In "The House of the Seven Gables," the author tells his reader the story is a romance. What he means by this terminology is not a cheap paperback that involves swooning hearts with Fabio on the cover, but "a legend prolonging itself, from an epoch now gray in the distance, down into our own broad daylight." Hawthorne's specific goal is to show that the bad behavior of one generation devolves on future descendents. He accomplishes this by examining the Pyncheon family, a clan founded on America's shores by the stern Puritan Colonel Pyncheon, who used his considerable influence to inveigle prime real estate from one Matthew Maule in the 17th century. Pyncheon carried out this task by using the Salem witchcraft scare to secure Maule's execution. In his last moments, Maule laid a curse on the good Colonel and all of his descendents, telling him that God would give them blood to drink as a punishment for this evil injustice. Shortly after the Colonel builds his house with seven gables on Maule's property, he dies in a way that makes Maule's curse seem to be a reality. Rather than trace this terrible evil down through the ages in minute detail, Hawthorne only touches on a few important points before beginning his story in the middle of the 19th century.
The Pyncheon family is slowly moldering into extinction when Hawthorne introduces us to poor old Hepzibah Pyncheon. She lives alone in the ancient estate, reduced to near starvation because her brother Clifford is in prison and Jaffrey Pyncheon, a rich judge who lives in his own manor in the country, refuses to offer her assistance. The only way to survive for Hepzibah is to open a penny store in an old part of the decaying house. Just when things reach a nadir, another Pyncheon turns up to save the day. This is Phoebe, a vivacious young lady who lives in the country. This fetching lass is a blessing for Hepzibah; she runs the penny store, helps to lift the gloomy atmosphere in the house, and when Clifford returns from his long imprisonment, Phoebe entertains the doddering man with her multitude of charms. She even strikes up an acquaintance with Holgrave, a young boarder in the house. Things start to look up when yet another tragedy strikes the Pyncheon family, leading to the momentary evacuation of the ancestral estate by Hepzibah and Clifford before Hawthorne settles all accounts in an ending that is both quick and highly implausible.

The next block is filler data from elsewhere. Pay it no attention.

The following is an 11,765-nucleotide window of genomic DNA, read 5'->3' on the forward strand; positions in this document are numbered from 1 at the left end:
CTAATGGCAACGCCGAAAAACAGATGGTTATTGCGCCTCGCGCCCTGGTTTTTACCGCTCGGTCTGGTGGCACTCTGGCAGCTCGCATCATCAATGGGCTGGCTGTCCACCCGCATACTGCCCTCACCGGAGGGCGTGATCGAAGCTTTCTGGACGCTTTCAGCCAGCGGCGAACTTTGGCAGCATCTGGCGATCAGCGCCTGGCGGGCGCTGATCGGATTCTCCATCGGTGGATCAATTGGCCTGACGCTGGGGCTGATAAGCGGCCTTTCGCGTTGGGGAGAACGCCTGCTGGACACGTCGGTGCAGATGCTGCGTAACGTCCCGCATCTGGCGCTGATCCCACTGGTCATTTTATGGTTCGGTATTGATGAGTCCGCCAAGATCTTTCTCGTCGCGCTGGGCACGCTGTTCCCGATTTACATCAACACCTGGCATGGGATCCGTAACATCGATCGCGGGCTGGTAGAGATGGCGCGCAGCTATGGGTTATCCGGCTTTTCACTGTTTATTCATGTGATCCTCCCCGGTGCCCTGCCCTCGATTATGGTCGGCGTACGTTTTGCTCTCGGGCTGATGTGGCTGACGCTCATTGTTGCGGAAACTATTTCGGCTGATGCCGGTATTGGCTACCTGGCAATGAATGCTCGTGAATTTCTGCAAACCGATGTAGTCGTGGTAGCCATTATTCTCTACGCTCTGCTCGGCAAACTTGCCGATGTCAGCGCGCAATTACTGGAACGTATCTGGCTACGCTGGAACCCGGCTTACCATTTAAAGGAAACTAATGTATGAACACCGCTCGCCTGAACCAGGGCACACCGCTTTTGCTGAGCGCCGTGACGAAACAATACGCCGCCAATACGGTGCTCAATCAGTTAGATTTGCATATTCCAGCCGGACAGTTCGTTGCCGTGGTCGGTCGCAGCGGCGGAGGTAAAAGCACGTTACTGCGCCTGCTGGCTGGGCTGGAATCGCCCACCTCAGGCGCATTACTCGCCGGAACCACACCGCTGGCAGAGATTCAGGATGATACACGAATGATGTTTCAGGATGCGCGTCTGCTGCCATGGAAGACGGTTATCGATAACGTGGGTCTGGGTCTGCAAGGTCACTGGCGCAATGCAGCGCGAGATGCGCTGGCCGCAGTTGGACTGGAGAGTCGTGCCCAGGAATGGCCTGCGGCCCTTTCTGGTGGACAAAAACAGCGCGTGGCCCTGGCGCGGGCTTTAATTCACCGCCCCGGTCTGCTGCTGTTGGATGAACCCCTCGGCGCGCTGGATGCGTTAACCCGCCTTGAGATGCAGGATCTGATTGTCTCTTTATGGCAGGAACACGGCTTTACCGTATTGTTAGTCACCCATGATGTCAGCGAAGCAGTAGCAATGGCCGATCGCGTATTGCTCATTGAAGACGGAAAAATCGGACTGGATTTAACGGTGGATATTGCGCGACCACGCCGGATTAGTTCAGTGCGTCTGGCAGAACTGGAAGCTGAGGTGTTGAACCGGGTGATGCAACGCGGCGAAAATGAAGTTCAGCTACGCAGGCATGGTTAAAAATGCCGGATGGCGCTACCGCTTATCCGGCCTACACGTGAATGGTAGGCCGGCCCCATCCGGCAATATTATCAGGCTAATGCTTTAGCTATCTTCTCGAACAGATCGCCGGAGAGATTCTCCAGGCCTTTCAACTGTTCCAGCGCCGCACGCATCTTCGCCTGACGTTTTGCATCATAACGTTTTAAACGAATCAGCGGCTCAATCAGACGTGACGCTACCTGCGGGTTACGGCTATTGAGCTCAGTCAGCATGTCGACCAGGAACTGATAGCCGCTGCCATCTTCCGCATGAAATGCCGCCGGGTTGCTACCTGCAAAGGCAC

The reputation this book has with many people is not good. They disparage the lengthy digressions, the massive amount of time Hawthorne takes to explore Hepzibah's dilemma over opening the penny store, the sentences that go on and on without seeming to make any point whatsoever, and the organization of the book as a whole. There is some foundation in these charges. The chapters describing the penny store do seem interminable, especially when viewed in the context of the story as a whole. As for the descriptions of Hepzibah's scowling countenance and Clifford's puny mental state, we get the idea well before Hawthorne quits harping on them. Yes, there are flaws in "The House of the Seven Gables."